is reign and have cited the fact that he has done everything asked of him while he’s been in charge. And they are right. He was asked to get the club promoted, which he did, and he was then instructed to keep them in the Premier League, which he has. Unfortunately, following a bright start to the current campaign Allardyce has failed to negotiate the next task, which is to establish the club as a presence in the top half of the table. Fourth place at Christmas has become 11th place at the end of April, and with just two wins in that period Allardyce may well have dug his own grave.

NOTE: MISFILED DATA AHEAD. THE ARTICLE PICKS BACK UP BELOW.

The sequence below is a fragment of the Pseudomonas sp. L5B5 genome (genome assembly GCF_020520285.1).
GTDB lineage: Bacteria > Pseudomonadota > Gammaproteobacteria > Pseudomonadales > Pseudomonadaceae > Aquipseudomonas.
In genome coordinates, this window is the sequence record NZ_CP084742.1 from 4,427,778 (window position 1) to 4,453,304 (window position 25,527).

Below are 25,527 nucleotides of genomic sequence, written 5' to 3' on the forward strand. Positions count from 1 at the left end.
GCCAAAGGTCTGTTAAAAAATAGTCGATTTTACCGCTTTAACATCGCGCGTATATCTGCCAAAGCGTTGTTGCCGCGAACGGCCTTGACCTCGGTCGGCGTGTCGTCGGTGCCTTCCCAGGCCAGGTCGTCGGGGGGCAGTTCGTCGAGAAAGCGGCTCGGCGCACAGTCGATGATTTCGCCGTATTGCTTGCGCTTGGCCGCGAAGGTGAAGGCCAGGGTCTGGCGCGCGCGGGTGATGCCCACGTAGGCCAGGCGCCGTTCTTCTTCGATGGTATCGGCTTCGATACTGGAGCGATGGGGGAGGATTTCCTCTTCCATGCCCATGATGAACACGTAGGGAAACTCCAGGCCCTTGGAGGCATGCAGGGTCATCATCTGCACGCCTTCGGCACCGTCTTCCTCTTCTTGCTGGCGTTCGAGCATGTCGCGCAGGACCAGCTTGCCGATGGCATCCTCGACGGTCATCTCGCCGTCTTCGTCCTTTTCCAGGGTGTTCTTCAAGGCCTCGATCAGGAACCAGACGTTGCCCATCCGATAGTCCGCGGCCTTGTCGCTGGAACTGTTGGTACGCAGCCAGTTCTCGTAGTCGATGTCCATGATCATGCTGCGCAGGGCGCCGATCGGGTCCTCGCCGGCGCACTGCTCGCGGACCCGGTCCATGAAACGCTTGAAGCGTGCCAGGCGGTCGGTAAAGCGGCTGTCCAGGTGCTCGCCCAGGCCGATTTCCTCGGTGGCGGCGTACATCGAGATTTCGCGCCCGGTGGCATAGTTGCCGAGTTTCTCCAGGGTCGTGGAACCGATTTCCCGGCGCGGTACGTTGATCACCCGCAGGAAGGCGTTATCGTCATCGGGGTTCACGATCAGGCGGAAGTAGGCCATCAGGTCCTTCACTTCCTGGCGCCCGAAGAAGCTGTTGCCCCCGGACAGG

Sam Allardyce and West Ham never were a match made in heaven; they were a marriage of convenience, a couple who were ill suited but crossed paths at their darkest moments. They’ve stayed together this long out of necessity, and because better opportunities have been scarce. Yet with the Olympic Stadium forcing the club’s hand, Allardyce’s West Ham career looks all but certain to have reached a rather messy conclusion. Is the grass always greener on the other side? That’s something that West Ham look hell bent on finding out.